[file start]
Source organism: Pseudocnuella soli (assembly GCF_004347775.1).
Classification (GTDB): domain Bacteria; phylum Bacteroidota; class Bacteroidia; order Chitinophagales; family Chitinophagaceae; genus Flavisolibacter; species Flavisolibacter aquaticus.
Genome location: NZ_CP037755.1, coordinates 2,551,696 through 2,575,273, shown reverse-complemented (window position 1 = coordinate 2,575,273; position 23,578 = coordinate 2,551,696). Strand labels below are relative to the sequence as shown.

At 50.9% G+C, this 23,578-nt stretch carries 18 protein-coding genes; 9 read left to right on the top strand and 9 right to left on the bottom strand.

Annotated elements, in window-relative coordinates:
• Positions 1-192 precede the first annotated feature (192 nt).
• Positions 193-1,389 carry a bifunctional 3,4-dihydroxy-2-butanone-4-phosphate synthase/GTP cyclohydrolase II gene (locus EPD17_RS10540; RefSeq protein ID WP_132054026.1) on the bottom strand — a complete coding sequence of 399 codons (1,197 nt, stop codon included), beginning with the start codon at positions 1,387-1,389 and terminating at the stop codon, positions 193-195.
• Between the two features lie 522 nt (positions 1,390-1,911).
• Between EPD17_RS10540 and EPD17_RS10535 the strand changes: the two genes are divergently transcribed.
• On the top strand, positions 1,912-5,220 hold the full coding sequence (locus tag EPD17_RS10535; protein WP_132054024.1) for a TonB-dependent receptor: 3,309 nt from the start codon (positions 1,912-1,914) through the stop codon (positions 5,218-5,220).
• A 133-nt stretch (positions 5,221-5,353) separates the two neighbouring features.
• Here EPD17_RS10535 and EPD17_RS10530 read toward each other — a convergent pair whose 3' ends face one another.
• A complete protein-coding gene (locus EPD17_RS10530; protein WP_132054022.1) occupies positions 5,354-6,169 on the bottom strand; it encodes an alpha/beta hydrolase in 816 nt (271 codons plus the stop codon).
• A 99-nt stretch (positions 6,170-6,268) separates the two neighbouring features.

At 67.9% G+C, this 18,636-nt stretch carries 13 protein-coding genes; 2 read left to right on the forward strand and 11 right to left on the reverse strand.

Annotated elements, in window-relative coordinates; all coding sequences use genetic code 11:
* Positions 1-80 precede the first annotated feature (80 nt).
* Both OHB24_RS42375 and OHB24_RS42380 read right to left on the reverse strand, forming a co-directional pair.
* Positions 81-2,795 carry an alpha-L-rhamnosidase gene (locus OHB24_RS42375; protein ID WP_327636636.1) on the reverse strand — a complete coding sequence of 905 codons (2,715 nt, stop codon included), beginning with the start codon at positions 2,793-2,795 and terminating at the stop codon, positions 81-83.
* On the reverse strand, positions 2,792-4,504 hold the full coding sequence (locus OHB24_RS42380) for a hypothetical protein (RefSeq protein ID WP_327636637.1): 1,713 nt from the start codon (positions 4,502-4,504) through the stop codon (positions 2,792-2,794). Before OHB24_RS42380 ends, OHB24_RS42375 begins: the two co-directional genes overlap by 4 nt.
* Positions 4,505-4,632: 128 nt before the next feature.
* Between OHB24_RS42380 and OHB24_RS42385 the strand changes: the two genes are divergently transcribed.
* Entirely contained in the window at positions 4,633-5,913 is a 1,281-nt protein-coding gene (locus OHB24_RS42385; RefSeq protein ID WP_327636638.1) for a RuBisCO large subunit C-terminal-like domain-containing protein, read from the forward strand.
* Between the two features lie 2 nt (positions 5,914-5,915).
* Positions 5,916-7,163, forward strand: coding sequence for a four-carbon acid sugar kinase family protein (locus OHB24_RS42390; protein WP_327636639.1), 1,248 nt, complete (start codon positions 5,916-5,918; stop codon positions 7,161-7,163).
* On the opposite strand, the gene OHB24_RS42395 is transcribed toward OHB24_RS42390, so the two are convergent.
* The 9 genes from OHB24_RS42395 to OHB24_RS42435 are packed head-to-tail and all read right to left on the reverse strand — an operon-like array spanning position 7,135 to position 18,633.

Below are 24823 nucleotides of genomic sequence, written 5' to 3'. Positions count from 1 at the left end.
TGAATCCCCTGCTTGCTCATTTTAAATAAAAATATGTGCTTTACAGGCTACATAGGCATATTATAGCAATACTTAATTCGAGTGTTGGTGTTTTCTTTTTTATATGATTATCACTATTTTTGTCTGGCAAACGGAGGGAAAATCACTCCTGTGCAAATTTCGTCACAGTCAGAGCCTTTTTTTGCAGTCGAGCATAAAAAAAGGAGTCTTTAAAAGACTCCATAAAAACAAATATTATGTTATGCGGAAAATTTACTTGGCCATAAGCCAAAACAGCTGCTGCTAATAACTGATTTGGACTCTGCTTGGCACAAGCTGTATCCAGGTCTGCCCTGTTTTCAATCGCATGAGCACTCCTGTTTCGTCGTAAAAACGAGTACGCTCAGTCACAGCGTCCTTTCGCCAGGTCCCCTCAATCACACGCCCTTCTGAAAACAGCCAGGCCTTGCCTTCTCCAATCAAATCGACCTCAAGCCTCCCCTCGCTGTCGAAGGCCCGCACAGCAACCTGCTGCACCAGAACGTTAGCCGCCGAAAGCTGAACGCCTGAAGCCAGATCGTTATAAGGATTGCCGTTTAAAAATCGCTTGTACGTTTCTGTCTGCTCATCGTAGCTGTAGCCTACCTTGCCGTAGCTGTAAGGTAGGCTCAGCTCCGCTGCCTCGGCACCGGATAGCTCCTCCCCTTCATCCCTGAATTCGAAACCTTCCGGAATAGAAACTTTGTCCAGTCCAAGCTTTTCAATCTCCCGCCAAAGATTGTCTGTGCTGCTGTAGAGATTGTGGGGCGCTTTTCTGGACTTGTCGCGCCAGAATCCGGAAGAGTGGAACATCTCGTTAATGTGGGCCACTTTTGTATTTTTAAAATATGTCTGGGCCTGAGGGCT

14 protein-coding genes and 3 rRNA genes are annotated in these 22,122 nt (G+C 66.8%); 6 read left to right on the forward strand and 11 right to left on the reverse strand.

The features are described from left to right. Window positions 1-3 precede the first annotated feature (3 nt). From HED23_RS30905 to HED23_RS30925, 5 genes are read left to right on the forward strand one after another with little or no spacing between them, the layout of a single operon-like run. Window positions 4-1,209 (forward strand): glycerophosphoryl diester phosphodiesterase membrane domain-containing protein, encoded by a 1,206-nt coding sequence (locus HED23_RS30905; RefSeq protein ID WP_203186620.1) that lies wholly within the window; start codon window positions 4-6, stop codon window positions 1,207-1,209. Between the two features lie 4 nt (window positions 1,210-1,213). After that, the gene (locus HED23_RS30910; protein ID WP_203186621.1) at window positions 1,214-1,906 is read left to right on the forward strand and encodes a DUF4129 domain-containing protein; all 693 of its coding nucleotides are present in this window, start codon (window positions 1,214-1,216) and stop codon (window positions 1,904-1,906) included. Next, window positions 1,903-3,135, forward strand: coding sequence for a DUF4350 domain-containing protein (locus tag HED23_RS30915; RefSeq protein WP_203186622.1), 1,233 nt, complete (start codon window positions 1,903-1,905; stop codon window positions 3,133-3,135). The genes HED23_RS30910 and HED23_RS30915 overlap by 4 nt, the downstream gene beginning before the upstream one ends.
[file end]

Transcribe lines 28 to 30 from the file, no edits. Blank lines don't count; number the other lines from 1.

Below are 24823 nucleotides of genomic sequence, written 5' to 3'. Positions count from 1 at the left end.
TGAATCCCCTGCTTGCTCATTTTAAATAAAAATATGTGCTTTACAGGCTACATAGGCATATTATAGCAATACTTAATTCGAGTGTTGGTGTTTTCTTTTTTATATGATTATCACTATTTTTGTCTGGCAAACGGAGGGAAAATCACTCCTGTGCAAATTTCGTCACAGTCAGAGCCTTTTTTTGCAGTCGAGCATAAAAAAAGGAGTCTTTAAAAGACTCCATAAAAACAAATATTATGTTATGCGGAAAATTTACTTGGCCATAAGCCAAAACAGCTGCTGCTAATAACTGATTTGGACTCTGCTTGGCACAAGCTGTATCCAGGTCTGCCCTGTTTTCAATCGCATGAGCACTCCTGTTTCGTCGTAAAAACGAGTACGCTCAGTCACAGCGTCCTTTCGCCAGGTCCCCTCAATCACACGCCCTTCTGAAAACAGCCAGGCCTTGCCTTCTCCAATCAAATCGACCTCAAGCCTCCCCTCGCTGTCGAAGGCCCGCACAGCAACCTGCTGCACCAGAACGTTAGCCGCCGAAAGCTGAACGCCTGAAGCCAGATCGTTATAAGGATTGCCGTTTAAAAATCGCTTGTACGTTTCTGTCTGCTCATCGTAGCTGTAGCCTACCTTGCCGTAGCTGTAAGGTAGGCTCAGCTCCGCTGCCTCGGCACCGGATAGCTCCTCCCCTTCATCCCTGAATTCGAAACCTTCCGGAATAGAAACTTTGTCCAGTCCAAGCTTTTCAATCTCCCGCCAAAGATTGTCTGTGCTGCTGTAGAGATTGTGGGGCGCTTTTCTGGACTTGTCGCGCCAGAATCCGGAAGAGTGGAACATCTCGTTAATGTGGGCCACTTTTGTATTTTTAAAATATGTCTGGGCCTGAGGGCT

14 protein-coding genes and 3 rRNA genes are annotated in these 22,122 nt (G+C 66.8%); 6 read left to right on the forward strand and 11 right to left on the reverse strand.